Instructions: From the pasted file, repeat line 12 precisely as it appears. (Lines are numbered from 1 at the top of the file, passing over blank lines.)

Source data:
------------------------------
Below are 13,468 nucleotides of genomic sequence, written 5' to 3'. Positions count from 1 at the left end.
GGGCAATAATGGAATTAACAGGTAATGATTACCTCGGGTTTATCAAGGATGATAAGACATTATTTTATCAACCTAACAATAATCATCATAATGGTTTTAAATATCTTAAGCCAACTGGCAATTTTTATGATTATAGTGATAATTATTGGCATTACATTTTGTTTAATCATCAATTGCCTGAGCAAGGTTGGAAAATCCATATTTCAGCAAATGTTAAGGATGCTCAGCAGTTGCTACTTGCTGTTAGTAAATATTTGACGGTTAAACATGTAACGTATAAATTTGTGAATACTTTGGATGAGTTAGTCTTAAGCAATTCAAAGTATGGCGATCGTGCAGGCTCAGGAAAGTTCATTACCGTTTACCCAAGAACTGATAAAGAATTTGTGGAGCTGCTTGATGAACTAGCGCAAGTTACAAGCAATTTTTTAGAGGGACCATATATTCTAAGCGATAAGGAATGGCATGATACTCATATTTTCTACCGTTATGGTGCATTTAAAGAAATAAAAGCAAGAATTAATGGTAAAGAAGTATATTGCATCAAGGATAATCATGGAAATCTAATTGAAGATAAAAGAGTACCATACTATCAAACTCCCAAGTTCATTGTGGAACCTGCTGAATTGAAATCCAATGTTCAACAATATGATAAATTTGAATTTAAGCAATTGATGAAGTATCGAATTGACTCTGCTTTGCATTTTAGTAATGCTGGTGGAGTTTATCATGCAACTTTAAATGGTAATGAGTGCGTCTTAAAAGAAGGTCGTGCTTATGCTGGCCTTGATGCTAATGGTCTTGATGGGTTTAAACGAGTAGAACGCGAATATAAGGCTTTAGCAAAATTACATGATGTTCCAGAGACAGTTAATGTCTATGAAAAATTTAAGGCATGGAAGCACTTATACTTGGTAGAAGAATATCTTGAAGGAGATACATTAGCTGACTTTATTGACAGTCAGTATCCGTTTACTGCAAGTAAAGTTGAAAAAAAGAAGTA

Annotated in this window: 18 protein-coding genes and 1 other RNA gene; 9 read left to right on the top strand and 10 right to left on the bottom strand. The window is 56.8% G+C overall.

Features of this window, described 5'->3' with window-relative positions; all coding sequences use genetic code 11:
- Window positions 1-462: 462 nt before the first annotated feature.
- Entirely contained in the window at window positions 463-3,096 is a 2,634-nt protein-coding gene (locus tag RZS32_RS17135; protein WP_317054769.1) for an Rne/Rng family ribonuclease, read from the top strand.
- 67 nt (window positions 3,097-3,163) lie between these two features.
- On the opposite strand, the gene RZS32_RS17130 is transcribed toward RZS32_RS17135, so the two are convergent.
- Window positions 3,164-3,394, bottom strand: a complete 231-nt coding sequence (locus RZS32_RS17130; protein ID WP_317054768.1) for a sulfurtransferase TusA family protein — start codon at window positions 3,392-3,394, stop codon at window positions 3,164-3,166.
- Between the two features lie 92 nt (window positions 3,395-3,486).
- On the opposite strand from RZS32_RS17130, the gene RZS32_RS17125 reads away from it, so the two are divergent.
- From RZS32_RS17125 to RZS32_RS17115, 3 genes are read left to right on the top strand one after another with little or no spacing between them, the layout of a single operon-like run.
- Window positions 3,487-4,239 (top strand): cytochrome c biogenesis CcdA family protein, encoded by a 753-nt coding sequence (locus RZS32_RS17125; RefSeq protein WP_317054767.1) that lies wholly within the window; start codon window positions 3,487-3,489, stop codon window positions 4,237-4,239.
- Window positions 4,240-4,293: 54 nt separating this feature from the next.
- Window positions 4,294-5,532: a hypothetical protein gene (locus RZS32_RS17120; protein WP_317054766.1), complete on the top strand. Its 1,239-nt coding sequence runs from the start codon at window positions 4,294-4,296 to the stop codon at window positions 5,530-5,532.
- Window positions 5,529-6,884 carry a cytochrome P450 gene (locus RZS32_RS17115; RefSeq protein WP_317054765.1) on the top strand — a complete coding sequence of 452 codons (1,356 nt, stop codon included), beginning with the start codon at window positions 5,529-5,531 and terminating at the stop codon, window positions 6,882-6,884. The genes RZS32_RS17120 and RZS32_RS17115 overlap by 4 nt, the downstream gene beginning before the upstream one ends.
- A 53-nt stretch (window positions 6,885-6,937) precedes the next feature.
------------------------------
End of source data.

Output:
- From RZS32_RS17125 to RZS32_RS17115, 3 genes are read left to right on the top strand one after another with little or no spacing between them, the layout of a single operon-like run.